Half an hour a day is more than enough during your first season, however you'll find lots of overpracticing tips. And one more thing that almost nobody says: give yourself some two or three days rest every now and then.

Edited by mabraman (03/06/14 05:07 AM)
Learning piano from scratch since September, 2012.
Kawai ES7.Kawai K-200

#2242127 - 03/06/14 09:47 AM Re: Warm up routine and exercises for a true beginner [Re: onthepianoroad]
EM Deeka Offline
Full Member

Registered: 10/08/13
Posts: 384
You might find Edna Mae Burnam's A Dozen a Day series interesting and useful :

A Dozen a Day series

@cubop Thanks for the piano-ology tip.

Edited by EM Deeka (03/06/14 09:57 AM)

#2242128 - 03/06/14 09:49 AM Re: Warm up routine and exercises for a true beginner [Re: onthepianoroad]
Andy Platt Offline
2000 Post Club Member

Registered: 04/28/10
Posts: 2496
Loc: Virginia, USA
"Warming up" the body can be good. Simple shoulder shrugs, letting the head roll forwards and around, making sure your arms hang lose, lower shoulders, etc..
  • Debussy - Le Petit Nègre, L. 114
  • Haydn - Sonata in Gm, Hob. XVI/44

Kawai K3

#2242284 - 03/06/14 04:25 PM Re: Warm up routine and exercises for a true beginner [Re: Andy Platt]
LS35A Offline
Full Member

Registered: 10/31/09
Posts: 162
Loc: Eagle, ID
I found this to be a very good book for warm ups:


#2242460 - 03/07/14 12:12 AM Re: Warm up routine and exercises for a true beginner [Re: LS35A]
onthepianoroad Offline
Junior Member

Registered: 03/04/14
Posts: 2
Thanks your the feedback everybody. There is so much out there its a bit overwhelming at first and I would like to start off on the right track. The links are very helpful. I decided to ditch the Learn and Master Piano and go with Alfreds. I like how it seems to start from the very beginning. Are there any "practice" routine sessions on the forum? I'm looking for some structure. Thanks everybody!

#2242474 - 03/07/14 01:27 AM Re: Warm up routine and exercises for a true beginner [Re: onthepianoroad]
earlofmar Online   content
2000 Post Club Member

Registered: 03/21/13
Posts: 2991
Loc: Australia
see here regards a current discussion on practice routine.

You won't need it for a while for once you start the Alfreds course it is pretty much a linear trajectory.
Problems with piano are 90% psychological, the other 10% is in your head.


#2242537 - 03/07/14 07:44 AM Re: Warm up routine and exercises for a true beginner [Re: onthepianoroad]
Ataru074 Offline
1000 Post Club Member

Registered: 06/22/11
Posts: 1129
Loc: Houston, TX
My first book was this one: http://www.sheetmusicplus.com/title/preparatory-school-sheet-music/972691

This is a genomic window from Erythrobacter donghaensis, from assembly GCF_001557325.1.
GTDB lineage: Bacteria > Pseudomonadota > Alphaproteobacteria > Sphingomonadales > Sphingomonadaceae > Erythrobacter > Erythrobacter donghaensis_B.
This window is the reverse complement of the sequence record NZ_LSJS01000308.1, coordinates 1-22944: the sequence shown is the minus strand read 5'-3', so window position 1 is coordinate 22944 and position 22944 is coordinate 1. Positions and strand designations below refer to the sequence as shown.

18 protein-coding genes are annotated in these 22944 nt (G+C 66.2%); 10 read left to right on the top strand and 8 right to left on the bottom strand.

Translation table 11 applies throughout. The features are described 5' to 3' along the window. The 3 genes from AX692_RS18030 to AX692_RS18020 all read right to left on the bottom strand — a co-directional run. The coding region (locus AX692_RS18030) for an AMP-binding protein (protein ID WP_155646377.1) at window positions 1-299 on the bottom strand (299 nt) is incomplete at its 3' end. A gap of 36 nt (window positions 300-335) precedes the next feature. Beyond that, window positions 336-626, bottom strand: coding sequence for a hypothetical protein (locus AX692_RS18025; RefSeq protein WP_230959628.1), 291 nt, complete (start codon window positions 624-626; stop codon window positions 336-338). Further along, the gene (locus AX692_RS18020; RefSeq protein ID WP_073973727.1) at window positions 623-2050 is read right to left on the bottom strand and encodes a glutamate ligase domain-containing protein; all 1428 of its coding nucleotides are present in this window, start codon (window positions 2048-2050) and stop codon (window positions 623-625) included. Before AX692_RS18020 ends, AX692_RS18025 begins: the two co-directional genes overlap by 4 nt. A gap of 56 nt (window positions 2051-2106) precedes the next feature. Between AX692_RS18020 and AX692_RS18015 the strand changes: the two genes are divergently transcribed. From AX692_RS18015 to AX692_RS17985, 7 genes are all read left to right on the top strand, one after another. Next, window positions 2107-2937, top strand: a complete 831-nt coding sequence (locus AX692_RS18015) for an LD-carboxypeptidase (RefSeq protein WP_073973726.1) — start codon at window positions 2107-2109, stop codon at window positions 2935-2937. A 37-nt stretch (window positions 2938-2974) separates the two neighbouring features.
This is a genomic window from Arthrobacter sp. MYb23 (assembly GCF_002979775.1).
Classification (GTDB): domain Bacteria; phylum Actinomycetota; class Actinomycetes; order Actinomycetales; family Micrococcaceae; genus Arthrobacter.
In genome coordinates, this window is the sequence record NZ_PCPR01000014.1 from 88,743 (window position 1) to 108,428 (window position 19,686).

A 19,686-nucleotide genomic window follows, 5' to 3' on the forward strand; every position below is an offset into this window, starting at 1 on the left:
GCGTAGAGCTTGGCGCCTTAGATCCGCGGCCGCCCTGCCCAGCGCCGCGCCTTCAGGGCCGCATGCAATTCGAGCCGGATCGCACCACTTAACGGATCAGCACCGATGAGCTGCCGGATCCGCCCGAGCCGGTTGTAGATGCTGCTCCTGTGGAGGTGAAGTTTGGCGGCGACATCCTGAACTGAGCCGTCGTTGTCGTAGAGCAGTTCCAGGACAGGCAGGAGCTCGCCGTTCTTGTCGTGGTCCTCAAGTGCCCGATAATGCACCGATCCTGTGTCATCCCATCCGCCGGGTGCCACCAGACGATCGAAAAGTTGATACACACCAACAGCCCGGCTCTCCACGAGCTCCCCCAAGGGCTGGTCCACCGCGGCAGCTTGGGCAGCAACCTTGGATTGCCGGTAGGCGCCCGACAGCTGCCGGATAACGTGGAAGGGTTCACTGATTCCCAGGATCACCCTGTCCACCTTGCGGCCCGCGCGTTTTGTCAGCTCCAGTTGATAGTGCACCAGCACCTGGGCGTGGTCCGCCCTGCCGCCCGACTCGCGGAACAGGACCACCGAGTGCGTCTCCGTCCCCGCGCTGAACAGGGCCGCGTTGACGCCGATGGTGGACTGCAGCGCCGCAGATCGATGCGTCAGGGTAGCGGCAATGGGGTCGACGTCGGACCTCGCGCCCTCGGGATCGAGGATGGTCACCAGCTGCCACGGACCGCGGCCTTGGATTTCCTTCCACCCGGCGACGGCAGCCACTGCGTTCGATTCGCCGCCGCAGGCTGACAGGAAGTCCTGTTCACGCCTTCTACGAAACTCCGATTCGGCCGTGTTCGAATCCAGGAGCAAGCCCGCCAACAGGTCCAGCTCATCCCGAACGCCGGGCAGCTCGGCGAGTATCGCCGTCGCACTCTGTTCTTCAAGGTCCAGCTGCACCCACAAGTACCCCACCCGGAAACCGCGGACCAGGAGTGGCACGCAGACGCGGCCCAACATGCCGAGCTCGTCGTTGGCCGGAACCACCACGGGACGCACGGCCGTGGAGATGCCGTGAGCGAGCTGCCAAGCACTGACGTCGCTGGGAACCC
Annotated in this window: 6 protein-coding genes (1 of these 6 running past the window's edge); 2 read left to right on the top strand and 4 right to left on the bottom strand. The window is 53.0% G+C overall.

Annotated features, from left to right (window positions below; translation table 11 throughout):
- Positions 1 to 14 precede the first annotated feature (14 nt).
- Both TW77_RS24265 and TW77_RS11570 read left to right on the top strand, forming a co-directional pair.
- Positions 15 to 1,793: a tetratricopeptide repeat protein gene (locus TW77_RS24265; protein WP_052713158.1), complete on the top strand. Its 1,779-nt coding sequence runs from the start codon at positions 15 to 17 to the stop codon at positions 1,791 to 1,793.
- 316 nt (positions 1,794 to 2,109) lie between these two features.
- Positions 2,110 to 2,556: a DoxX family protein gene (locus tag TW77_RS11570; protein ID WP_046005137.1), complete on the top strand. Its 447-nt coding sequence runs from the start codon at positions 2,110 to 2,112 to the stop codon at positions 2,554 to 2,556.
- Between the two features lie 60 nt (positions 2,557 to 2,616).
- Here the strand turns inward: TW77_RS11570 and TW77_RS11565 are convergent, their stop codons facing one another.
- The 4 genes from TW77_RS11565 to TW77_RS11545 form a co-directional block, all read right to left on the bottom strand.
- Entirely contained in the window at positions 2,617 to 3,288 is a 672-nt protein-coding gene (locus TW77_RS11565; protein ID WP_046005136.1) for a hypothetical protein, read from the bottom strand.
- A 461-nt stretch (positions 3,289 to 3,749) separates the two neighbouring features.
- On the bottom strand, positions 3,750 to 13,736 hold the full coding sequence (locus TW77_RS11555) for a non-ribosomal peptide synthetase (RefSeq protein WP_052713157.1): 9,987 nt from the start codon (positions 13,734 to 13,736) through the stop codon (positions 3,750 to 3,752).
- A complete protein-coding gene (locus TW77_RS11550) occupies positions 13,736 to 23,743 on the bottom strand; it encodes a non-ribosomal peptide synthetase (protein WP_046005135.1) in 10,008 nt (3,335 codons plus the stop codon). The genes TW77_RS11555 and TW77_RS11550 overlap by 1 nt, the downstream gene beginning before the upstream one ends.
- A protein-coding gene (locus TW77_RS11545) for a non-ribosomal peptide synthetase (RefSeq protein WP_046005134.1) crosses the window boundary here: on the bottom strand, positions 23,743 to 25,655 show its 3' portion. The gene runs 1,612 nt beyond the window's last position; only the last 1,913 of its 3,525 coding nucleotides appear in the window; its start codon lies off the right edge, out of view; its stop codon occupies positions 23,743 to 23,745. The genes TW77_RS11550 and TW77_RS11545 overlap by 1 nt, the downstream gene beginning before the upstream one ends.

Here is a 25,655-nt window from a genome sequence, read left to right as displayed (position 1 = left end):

It's boring to death and honestly you'd need an instructor to give you the right tips while you do the exercises.

as repertoire:


and later on..
Bach Anna magdalena's notebook...
Schumann Album for the jung...

And as finger techniques
Hanon, Clementi,

As etudes:
Burgmuller, Czerny, Heller....

you should get a book of music theory too... I got the alfred for my wife and I find it too easy... Some of the teacher here might have some good suggestions for a theory book that cover the basics but also add sound generation theory, wind and string instrument, some rudiments of harmony and music genres....

But, being annoying to the extreme... if you have a chance, get a teacher, 30 min every week is cheap and will boost your learning. Especially as super beginner, it will boost your learning and speed you up in the proper way.

Private Piano Teacher. MTNA
working on:
Albeniz: Iberia
Beethoven: Op 53
Bartok: Mikrokosmos vol. 5
Debussy: Estampes
Moszkowski: Op 72

#2242837 - 03/07/14 07:14 PM Re: Warm up routine and exercises for a true beginner [Re: onthepianoroad]
zrtf90 Offline
3000 Post Club Member

Registered: 02/29/12
Posts: 3333
Loc: Ireland (ex England)
Warming up the hands and fingers grows in importance the more experience and skill you have with the instrument. You might find a few vigorous exertions (squats, push-ups) or a brisk walk should increase the circulation sufficiently. A warm sweater can help.

Scales and Hanon are typically mechanical exercises. Beginners have little need for mechanical exercises outside their pieces unless they're targetting exams. Most of the difficulties at the piano are mental ones; recognising what notes are to be played (whether by score or by ear), knowing how to play them (phrasing, articulation and dynamics) and executing them (fine coordination of hands and fingers).

Daily exercises that develop all-round playing skills might be better than mechanical drills, especially in the early years. Sight-reading, memorising, playing by ear and improvising are good candidates before you start on your main pieces. A wide range of repertoire will do a better job in the early years than a series of technical exercises so that the fingers learn to approach the keys from a variety of angles and using a variety of touches.

A good exercise for the new player is to pick out familiar melodies using the middle finger of each hand only, alternating or otherwise. Songs with scalar passages (Ode to Joy, God Save the King) are easier than songs with leaps (Silent Night, The Star Spangled Banner). Play louder where the notes rise and softer where they descend. The opposite is less natural and much harder but has its value if used sparingly. Playing them all at the same level is also skilful and beneficial as an exercise. Using just one finger in each hand involves using your arms more than your fingers (piano technique rather than organ/harpsichord technique) and avoids tension; the bane of many pianists.